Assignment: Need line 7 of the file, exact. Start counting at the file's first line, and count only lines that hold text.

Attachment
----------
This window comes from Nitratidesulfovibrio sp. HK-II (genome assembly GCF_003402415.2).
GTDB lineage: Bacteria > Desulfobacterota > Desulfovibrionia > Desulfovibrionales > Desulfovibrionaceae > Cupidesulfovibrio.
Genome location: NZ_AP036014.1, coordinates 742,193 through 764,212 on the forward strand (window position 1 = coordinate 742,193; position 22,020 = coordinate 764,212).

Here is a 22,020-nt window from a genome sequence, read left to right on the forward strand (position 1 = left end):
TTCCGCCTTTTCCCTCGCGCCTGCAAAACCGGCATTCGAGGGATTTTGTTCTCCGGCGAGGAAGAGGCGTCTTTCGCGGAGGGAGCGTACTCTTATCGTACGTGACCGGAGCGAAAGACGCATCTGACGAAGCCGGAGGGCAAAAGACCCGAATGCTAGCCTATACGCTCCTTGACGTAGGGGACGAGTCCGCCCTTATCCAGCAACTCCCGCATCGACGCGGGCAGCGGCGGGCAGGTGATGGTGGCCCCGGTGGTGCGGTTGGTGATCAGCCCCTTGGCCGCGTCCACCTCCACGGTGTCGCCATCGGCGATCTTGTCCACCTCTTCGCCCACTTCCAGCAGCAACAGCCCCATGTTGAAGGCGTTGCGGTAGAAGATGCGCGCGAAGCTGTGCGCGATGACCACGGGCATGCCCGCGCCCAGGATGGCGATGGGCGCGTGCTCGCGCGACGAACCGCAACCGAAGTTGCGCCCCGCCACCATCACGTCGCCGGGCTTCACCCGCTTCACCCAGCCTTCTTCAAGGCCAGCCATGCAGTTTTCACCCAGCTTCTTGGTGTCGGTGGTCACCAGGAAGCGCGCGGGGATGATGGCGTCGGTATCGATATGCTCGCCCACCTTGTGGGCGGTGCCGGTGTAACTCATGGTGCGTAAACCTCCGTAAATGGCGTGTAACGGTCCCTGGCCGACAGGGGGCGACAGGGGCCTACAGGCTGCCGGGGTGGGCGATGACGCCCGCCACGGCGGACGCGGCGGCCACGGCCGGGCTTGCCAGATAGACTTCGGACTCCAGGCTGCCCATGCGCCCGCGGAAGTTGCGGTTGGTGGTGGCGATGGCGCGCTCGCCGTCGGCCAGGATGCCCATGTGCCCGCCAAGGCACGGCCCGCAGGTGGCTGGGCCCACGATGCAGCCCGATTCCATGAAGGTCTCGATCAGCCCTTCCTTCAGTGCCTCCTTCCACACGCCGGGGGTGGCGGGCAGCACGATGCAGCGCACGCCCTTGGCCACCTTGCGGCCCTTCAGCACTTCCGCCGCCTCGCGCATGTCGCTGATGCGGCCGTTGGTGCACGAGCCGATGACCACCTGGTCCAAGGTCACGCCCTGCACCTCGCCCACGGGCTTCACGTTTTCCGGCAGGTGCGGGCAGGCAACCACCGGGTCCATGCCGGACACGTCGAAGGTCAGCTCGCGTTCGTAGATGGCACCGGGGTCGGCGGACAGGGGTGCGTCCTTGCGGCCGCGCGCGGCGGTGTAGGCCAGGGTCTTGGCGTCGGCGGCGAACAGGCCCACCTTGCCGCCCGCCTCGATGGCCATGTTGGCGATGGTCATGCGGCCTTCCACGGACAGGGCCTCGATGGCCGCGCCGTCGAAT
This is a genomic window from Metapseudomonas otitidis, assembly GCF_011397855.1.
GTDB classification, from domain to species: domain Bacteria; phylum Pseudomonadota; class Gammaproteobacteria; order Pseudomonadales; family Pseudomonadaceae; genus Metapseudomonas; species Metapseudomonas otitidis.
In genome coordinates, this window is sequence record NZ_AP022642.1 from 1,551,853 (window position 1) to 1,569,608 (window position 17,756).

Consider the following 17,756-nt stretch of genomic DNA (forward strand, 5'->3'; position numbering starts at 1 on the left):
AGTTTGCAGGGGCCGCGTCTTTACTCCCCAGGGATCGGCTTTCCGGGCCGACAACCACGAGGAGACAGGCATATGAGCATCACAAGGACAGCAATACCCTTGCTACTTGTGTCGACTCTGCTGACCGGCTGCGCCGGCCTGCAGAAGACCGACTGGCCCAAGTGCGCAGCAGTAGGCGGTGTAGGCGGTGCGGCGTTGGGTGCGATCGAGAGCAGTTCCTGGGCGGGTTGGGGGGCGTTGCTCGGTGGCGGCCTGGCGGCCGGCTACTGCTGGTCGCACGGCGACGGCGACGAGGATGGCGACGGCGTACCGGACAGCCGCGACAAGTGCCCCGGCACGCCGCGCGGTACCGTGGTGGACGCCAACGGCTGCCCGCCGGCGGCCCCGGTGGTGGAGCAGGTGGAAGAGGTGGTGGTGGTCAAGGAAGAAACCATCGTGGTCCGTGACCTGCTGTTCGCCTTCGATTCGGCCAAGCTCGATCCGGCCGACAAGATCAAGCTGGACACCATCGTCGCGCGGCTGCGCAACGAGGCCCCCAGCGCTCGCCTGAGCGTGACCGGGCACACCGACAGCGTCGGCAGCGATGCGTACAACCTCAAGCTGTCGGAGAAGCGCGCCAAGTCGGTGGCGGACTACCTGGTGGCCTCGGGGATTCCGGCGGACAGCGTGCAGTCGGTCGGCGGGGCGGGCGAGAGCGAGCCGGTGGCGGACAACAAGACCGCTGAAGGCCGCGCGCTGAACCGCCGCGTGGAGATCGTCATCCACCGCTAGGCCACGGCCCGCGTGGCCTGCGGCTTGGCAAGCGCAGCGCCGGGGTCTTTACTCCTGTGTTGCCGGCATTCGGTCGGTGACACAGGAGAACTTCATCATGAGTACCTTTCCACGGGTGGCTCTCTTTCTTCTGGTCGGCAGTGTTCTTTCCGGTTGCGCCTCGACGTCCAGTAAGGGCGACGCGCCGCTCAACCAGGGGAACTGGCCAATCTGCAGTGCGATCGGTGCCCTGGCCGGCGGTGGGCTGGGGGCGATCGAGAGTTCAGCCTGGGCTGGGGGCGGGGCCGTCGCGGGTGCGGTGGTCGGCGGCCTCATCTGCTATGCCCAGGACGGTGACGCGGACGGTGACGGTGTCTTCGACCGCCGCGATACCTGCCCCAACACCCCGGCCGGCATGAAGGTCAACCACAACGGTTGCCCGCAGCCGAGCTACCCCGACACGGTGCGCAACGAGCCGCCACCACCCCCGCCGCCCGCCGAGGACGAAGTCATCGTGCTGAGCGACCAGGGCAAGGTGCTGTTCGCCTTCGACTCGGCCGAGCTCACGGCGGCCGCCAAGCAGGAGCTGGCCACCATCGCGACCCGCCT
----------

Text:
GTDB classification, from domain to species: domain Bacteria; phylum Pseudomonadota; class Gammaproteobacteria; order Pseudomonadales; family Pseudomonadaceae; genus Metapseudomonas; species Metapseudomonas otitidis.